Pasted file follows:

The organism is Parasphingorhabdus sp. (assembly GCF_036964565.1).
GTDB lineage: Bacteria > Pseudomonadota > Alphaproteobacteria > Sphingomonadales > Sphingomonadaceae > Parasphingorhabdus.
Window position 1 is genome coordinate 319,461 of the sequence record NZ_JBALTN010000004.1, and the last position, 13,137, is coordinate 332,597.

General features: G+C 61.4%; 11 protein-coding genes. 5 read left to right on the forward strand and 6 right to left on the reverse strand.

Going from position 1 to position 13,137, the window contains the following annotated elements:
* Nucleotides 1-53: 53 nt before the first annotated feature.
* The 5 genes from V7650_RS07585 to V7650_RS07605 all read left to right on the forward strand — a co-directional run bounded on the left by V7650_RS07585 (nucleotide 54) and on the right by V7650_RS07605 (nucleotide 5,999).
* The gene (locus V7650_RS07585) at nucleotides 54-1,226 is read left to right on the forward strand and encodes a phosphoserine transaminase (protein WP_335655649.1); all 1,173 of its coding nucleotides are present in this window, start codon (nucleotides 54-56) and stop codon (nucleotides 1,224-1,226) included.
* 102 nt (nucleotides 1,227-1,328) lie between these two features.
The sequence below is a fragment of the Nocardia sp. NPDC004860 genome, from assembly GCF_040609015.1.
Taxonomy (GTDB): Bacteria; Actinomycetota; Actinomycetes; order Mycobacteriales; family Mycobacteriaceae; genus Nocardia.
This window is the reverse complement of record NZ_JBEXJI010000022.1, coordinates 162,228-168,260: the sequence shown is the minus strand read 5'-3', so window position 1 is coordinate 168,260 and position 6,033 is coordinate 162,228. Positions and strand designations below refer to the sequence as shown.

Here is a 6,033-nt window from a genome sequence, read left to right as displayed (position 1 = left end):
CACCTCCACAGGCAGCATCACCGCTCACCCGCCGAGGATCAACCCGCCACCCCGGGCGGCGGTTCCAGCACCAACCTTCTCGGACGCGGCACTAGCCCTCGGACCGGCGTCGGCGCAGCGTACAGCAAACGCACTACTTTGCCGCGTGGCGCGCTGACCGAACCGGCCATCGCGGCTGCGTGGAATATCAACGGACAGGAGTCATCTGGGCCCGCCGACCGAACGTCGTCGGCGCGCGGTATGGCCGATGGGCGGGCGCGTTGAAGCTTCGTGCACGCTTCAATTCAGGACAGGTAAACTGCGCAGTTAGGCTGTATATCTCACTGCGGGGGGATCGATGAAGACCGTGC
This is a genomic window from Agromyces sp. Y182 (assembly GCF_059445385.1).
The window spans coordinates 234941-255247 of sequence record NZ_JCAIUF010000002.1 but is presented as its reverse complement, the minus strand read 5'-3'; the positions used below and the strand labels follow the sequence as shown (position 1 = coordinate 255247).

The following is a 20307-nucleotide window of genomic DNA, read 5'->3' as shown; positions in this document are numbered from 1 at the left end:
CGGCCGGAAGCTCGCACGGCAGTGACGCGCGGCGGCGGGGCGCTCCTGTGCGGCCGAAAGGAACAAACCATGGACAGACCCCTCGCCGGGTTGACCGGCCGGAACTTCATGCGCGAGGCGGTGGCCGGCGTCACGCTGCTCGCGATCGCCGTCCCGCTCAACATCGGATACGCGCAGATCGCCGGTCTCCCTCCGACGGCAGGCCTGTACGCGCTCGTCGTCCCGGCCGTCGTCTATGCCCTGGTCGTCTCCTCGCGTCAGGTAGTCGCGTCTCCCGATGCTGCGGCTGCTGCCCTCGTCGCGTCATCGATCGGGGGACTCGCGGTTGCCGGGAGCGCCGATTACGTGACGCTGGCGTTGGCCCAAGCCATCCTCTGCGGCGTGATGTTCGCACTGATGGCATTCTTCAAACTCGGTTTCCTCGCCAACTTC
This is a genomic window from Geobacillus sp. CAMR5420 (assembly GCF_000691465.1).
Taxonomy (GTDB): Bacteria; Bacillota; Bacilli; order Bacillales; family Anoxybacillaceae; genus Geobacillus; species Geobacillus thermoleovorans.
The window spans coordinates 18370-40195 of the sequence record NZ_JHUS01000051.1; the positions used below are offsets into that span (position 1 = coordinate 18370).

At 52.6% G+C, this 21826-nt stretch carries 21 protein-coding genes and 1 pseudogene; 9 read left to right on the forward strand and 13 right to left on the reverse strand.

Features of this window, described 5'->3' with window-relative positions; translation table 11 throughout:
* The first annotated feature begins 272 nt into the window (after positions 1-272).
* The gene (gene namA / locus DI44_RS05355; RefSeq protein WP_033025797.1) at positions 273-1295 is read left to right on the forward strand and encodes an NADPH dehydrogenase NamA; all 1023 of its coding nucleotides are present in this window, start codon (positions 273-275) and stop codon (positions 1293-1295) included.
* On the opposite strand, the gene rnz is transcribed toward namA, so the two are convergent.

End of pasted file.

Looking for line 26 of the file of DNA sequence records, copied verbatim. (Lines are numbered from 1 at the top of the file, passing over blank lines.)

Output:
* On the opposite strand, the gene rnz is transcribed toward namA, so the two are convergent.